Fortunately, a genetic abnormality related to this condition has been identified. The best method of avoiding it is to check that both parents have been tested for the abnormal gene. The cost of the test will probably be reflected in the price of the puppy, but animal welfare should come first.


The test can be carried out in this country by a cheek swab available from Animal DNA Diagnostics. They have their own website and an email address od or speak to June on 01223 395577. It is possible that soon other firms may also offer this test.


There are a few other conditions that can look a little like hyperkeratosis, such as some forms of dermatitis, especially one associated with low levels of zinc in the body. If you have any doubts, visit your vet or check out the numerous photos available on the internet


for more information on all Bedlington Terrier health isusses please visit their website




At the request of the Bedlington Terrier breed clubs, the Kennel Club has recently approved an official DNA testing scheme for copper Toxicosis ( COMMD1 )


The test result will hopefully be added to the dog’s details on the registration database. This will trigger the publication of the test result in the next available Breed Record Supplement, and the result will also appear on any new registration certificate issued for the dog and on the registration certificates of any future progeny of the dog.


Owners of dogs who have already had their dogs DNA tested for copper Toxicosis can send copies of the DNA certificates into the Kennel Club and the data will be added to the dog’s registration details. If you also send the original registration certificate the Kennel Club will issue a new certificate with the results included for free.


Send to

 Health & Breeder Services Dept,

The Kennel Club,

1 – 5 Clarges Street,


London. W1J 8AB


Alternatively copies of DNA certificates can be emailed to  


For further information on this scheme please contact;


Nick Sutton or Aimee Llewellyn       both are Health Information Officer with the Kennel Club



Contrary to the claims of the RSPCA and the BBC (Pedigree Dogs Exposed) breeders, Breed Clubs and the Kennel Club are working together to eradicate health problems within all breeds and have done so for many years. It has recently become a rule that all breeds with health issues MUST have a Health Council/Group who us in contact with the Kennel Club.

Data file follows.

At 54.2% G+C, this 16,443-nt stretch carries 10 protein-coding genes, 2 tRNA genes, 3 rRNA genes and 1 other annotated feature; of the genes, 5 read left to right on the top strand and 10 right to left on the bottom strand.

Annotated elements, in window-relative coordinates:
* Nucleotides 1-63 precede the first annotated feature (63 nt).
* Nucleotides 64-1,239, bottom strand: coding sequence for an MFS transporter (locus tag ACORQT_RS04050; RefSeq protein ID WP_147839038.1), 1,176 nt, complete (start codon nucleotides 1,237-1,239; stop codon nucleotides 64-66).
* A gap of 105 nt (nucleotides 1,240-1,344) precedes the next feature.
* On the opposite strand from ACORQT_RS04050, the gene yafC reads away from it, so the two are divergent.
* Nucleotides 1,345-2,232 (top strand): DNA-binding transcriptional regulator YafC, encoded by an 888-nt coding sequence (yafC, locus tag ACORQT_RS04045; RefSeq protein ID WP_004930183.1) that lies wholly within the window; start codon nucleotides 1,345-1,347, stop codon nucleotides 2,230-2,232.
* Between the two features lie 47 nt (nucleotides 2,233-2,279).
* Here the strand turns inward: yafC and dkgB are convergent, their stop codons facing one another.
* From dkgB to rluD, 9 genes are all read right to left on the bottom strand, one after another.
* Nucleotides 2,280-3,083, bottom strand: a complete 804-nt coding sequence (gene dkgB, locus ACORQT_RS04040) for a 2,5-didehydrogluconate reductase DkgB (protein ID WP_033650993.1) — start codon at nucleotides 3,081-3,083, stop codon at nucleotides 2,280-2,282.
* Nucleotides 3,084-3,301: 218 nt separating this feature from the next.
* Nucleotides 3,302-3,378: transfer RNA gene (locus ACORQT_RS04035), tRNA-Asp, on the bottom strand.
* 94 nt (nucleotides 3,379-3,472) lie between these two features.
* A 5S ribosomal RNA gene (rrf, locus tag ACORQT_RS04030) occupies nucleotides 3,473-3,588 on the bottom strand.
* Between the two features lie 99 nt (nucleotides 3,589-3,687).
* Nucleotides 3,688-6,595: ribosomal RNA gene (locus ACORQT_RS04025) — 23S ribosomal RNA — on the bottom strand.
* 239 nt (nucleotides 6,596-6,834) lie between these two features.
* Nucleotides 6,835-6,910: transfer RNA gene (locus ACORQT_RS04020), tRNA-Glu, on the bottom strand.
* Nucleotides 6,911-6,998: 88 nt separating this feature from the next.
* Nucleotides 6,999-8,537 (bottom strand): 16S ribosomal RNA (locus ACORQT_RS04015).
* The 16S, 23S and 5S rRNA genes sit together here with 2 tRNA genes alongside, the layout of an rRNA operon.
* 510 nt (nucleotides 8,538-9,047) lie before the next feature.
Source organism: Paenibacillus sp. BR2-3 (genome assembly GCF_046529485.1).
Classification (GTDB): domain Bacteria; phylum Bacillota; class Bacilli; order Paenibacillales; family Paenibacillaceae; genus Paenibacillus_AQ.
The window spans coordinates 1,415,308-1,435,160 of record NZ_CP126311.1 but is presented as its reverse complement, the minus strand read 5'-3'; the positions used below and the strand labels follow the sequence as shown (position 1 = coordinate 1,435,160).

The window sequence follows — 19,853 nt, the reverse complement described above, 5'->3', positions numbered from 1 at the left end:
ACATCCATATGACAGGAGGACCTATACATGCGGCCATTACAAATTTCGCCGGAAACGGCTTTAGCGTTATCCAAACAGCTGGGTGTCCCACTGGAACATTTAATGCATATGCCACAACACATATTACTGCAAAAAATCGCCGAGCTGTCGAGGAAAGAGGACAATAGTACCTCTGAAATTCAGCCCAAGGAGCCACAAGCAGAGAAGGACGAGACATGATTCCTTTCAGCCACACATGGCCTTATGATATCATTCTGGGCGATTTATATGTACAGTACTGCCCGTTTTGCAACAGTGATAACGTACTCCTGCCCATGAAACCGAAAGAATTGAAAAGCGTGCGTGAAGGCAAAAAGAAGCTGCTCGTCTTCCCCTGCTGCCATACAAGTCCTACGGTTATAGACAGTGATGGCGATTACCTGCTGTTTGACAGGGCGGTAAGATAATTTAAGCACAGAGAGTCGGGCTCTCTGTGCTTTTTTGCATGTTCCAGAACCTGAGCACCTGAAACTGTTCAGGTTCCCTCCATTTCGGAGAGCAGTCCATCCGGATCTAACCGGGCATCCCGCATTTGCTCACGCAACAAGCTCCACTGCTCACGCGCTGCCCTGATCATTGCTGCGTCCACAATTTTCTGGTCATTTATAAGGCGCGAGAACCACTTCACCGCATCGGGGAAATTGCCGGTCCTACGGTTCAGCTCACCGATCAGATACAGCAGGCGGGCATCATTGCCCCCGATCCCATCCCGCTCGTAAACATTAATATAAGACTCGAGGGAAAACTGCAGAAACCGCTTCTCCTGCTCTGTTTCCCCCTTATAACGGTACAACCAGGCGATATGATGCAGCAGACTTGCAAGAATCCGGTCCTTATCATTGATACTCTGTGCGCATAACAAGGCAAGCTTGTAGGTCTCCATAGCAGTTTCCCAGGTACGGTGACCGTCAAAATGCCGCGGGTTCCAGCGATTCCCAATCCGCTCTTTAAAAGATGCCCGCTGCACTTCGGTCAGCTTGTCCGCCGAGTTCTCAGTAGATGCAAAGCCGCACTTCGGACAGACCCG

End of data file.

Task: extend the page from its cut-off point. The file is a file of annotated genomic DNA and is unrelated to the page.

The Bedlington Terrier breeders have been aware of copper toxicosis in the breed since the early 1980’s. In 1983 a Liver Malfunction committee was set up to work Mike Hertage of Cambridge University and Dr Susan Haywood of Liverpool University who carried out and analysed liver biopsies.

In February 1992 the National Bedlington Terrier Club had “a way forward” seminar; eminent speakers were Mr Mike Hertage, Dr Susan Haywood, Dr Caroline Rutgers of London University and Dr Malcolm Willis of Newcastle University. There were a number of invited guests including the late Mr William Edmunds of the Kennel Club.

Liver biopsies were the only test available until 1995 when Dr Brewer of Michigan University, USA and his team found a DNA test which would be available to the Animal Health Trust in Newmarket. The new test was not 100% but it was possible to identify carriers which had not been possible using biopsy.

At the Open show of the NBTC on 3rd August 1996 a Veterinarian and nurse from the Animal Health Trust held a clinic working all day taking cheek swabs from Bedlington ‘s present to help build up a data base.

In 2002 representatives from all three breed clubs attended a meeting at the Kennel Club chaired by Dr Jeff Sampson, the K.C. Geneticist to discuss progress which lead to a Bedlington Terrier Health Group being formed in 2003. Members of this group consist of officials/committee members and a member representing the working Bedlington Terriers. In the same year, Dr Matthew Binns of the Animal Health Trust again attended a club show taking further samples to add to the data base.

Current research suggests a strong possibility that there is one or more genes that cause or contribute to copper toxicosis